Sunday, April 30, 2006


Long life milk. To most of you back in the states, this may be an unfamiliar idea. To a soldier stationed overseas? Long life milk is it. You see, because of the environment, force protection measures, the distance, the culture, the weather, and a host of other factors, regular straight from the cow milk is not available to your soldiers serving in the Middle East. Zain premium long life milk is a powder-based liquid that has the same smell, look and consistency of the milk you all are oh so familiar with back in the USA. There are two noticeable differences of long life milk, however, that I will explain to you now.

Number one, and most important, is the temperature. You see, long life milk is designed to survive over a long period of time without refrigeration. At our dining facilities here, the milk is stored at room temperature (75-80 degrees) then placed in refrigerators for soldiers to grab and consume. The turnover in the refrigerator is very high - soldiers need their milk. You can probably see the downside to this - the milk is never served cold. You may luck out in the early hours of the morning and grab a mildly cold box, but the majority of the time you are left to simply pretend that the milk is cold.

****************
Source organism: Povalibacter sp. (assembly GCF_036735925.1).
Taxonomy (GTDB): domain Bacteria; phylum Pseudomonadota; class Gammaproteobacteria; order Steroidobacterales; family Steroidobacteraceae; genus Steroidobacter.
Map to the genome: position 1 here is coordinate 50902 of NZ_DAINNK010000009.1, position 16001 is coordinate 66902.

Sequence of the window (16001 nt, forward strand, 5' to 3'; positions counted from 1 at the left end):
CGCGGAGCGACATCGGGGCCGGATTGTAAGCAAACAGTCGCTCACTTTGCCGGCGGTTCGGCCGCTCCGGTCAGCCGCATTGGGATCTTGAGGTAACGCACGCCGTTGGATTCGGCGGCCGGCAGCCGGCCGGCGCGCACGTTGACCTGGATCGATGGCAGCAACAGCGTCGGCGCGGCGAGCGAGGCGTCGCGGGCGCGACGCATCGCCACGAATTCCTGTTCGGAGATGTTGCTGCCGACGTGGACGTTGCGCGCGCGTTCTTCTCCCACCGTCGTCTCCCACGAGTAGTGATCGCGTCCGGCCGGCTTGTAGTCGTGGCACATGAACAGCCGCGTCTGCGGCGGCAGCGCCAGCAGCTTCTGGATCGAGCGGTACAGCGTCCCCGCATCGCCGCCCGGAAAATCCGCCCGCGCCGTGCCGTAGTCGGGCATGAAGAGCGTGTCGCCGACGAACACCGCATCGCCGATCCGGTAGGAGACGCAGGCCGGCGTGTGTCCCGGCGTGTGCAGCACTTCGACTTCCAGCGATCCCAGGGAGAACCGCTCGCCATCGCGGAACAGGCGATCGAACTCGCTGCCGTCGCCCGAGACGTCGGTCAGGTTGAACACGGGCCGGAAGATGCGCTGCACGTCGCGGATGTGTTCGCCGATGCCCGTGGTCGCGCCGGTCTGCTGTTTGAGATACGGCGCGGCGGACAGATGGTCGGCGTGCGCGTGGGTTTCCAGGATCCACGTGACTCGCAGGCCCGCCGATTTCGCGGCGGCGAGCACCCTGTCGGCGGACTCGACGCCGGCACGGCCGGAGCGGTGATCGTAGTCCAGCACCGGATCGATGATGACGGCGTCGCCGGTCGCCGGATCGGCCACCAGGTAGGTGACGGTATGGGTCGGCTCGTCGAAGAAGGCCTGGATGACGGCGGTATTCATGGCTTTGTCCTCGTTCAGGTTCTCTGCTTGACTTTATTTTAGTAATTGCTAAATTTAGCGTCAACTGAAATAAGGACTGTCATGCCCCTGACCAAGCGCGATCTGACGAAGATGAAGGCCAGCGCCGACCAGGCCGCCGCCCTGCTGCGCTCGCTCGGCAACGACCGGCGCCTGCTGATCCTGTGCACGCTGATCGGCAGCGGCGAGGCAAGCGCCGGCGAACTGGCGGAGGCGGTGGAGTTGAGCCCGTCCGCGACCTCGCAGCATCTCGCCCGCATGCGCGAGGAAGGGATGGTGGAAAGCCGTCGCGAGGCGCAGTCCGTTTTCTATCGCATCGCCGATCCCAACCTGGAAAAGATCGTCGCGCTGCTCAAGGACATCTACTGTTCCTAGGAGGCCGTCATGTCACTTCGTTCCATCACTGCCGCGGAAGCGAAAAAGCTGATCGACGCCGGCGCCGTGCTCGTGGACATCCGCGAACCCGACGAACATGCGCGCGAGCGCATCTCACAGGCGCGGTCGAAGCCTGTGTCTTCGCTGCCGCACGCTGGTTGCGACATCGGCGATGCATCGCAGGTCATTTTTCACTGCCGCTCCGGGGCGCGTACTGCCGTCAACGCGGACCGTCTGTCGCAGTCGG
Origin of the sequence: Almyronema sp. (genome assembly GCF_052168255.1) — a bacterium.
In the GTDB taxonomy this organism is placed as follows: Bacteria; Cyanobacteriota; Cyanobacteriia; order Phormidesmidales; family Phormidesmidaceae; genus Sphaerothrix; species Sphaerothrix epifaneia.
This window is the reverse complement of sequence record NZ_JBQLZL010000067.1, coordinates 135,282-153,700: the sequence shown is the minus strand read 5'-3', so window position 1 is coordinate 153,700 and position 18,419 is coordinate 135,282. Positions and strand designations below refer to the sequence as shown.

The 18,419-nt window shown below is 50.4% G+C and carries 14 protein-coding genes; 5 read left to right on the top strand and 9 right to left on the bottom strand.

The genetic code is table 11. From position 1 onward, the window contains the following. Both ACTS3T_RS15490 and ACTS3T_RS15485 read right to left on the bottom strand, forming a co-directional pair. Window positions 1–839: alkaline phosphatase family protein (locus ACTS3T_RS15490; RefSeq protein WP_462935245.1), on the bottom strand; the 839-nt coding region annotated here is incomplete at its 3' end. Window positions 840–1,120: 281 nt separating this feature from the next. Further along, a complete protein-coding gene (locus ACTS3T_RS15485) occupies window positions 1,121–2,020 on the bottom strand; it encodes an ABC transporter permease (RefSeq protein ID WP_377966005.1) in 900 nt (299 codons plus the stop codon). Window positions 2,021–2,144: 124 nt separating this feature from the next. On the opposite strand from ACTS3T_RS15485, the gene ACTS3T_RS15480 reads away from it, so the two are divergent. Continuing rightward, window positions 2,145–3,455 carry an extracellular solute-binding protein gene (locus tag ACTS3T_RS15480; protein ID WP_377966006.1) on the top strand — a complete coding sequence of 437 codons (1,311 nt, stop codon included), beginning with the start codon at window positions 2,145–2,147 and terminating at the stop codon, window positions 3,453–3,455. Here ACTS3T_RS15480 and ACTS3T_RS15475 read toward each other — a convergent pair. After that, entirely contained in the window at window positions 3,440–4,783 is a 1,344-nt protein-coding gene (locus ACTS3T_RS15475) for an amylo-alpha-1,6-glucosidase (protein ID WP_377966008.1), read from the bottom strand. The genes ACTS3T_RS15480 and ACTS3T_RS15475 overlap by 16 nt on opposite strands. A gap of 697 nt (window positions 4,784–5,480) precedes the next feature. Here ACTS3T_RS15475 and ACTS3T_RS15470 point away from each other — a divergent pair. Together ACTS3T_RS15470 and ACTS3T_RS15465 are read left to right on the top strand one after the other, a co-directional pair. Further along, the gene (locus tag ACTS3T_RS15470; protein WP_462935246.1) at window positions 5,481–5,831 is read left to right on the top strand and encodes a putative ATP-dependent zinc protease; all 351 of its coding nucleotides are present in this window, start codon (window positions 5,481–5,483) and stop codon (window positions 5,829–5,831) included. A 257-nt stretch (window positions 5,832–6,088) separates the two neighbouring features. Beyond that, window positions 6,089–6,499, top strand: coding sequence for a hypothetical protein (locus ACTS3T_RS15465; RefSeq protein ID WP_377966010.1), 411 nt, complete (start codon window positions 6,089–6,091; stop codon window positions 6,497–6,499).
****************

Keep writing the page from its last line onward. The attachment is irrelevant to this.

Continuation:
The second major difference with long life milk is the taste. Anytime scientists alter food to improve the lifespan, taste usually suffers. Long life milk is no exception to this common rule.

One other thing worth mentioning here before I end this lecture - have you ever tried emptying a box of milk into a bowl of cereal? This is a skill that takes time and practice to master. Holding the box upside down and squeezing the milk out of the straw and into the bowl is one common technique. Others choose to take their knife (all good soldiers carry a knife) and cut a large gash into the top of the box. This method tends to greatly speed the flow of milk into the bowl, but carries with it more risk - making too large of an incision in the box and spilling milk all over your meal is one example.

Bottom line is this: sometimes when regular folks back home go about their daily lives, they tend to take for granted some of the common conveniences of life in the USA. Milk is one of these conveniences. So next time you open up the frig, pull out that gallon of milk and pour yourself a nice tall cold glass of the white stuff, remember Sergeant Hanseling, sitting at a dining facility in Iraq, struggling to squeeze a box of powder-based long life milk into his bowl of lucky charms. Enjoy what you have back home ladies and gentleman - I know I do.

Pop quiz - how much calcium is in this box of long life milk pictured above?

No comments: